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[oleg@xxxxxxxxx: Static, dynamic dispatch and OO system]

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Envelope-to: scgmille@localhost
Delivery-date: Thu, 30 Oct 2003 15:25:12 -0600
To: scgmille@xxxxxxxxxxxxxxxxxx
Subject: Static, dynamic dispatch and OO system
Reply-To: oleg@xxxxxxxxx
From: oleg@xxxxxxxxx


[ The discussion seems to have turned constructive, and many
interesting suggestions have been proposed. OOP and dispatch is
frequently mentioned. Could you please forward this message to the
list? Thank you.]

The topic of object or type hierarchies, generic functions, and
dynamic or static dispatch to appropriate specializing functions has
come several times in recent discussions. I wonder if I may make a
suggestion that hopefully can uncouple some of the issues, so we can
deal with them separately.

I'd like to remark first that many of the discussed issues fall under
the scope of a module system. It seems Ray Dillinger's recent proposal
is precisely that of a light-weight module system. At Scheme 2000
workshop Olin Shivers repeatedly said that Scheme urgently needs a
module system. He arranged for a special meeting of the implementors
on this topic. The issue of a module system came up again at Scheme
2002 workshop. It was agreed that the best hope for a new Scheme is a
layered design (the core plus educational/performance,
etc. additions). A module system is crucial for such a
modularization. At the end of PLI2002, a prominent Scheme implementor
told me that they have had meetings and I should be glad to know that
the implementors of Bigloo, Gambit, PLT Scheme, and Scheme48/SCSH had
agreed to move their systems towards a common module framework. I was
indeed very glad to know that. I'm perhaps too impatient for the
results. For now, I routinely test my libraries under six different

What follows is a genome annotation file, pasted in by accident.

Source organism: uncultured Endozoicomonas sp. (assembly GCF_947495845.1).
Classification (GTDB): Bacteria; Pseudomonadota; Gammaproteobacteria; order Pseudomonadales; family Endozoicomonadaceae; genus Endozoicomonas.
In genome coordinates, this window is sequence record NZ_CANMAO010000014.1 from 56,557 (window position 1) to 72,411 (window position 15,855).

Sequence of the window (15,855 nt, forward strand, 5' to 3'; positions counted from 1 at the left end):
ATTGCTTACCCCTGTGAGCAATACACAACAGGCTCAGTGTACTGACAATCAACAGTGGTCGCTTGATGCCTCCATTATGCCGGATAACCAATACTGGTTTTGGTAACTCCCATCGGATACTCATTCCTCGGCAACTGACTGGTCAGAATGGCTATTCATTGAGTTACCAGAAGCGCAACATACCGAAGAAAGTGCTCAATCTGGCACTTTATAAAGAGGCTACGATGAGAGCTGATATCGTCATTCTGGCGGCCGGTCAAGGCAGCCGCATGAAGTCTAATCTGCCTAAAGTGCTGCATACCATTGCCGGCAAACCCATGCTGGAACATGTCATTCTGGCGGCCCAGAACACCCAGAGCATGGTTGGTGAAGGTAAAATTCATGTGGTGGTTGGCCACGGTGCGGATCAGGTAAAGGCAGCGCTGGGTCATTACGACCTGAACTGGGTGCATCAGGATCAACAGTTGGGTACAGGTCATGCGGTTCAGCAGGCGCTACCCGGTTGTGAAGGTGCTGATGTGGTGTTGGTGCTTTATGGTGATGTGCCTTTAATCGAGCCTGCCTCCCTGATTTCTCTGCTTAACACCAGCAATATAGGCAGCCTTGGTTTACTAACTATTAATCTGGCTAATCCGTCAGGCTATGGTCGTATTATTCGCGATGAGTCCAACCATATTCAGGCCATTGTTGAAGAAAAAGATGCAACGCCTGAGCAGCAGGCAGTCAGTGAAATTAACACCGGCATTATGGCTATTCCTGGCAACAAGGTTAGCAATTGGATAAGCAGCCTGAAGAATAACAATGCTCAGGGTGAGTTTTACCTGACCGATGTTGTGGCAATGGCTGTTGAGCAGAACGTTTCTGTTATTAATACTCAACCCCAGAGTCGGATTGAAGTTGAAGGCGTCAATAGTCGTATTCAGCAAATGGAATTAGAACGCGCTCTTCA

Scheme systems, and solve the problem of module system by some
higher-order Makefile functions (and by well-placed cond-expands in
some cases).

Regarding SRFI-44 and collection hierarchies, I'd like to make a
proposal by the way of an extended example. Let us consider a TIFF
image directory as a SRFI-44 collection. The implementation in a file
tiff.scm has the following structure:

; tiff-directory collection
(define (tiff-directory? coll) <code>)

(define (collection-name coll)
   (and (tiff-directory? coll) 'tiff-directory))
(define collection? tiff-directory?)
(define (mutable-collection? coll) #f)
(define (dictionary? coll) (tiff-directory? coll))

(define (tiff-directory-size coll) <code>)

(define (tiff-directory-fold-left coll fn . seeds) <code>)
(define collection-fold-left tiff-directory-fold-left)

(define (tiff-directory-get coll key . default-val) <code>)
(define (tiff-directory-get-as-symbol coll key . default-val) <code>)

Incidentally, this example is not hypothetical. It is snipped from the
TIFF library announced on comp.lang.scheme the other week.

An application code that uses only the TIFF library, for example,
tiff-prober.scm, should include (or just load) the tiff.scm file --
and that's it.

We should point out several things. First of all, tiff.scm defines a
function tiff-directory-get-as-symbol, which is not in SRFI-44. That
should be OK -- as long as tiff.scm defines enough functions for a
collection or a dictionary signatures (speaking in ML terms), the
structure tiff.scm can claim to be an implementation of these
signatures. A structure can implement several signatures. Extra
functions such as tiff-directory-get-as-symbol, which really make
sense only for a TIFF directory, can be accessed through a specific
TIFF directory signature.

We should also note that tiff.scm defines functions like
collection-name, collection? and dictionary? -- as if TIFF directory
were the only one collection and the dictionary in the universe. And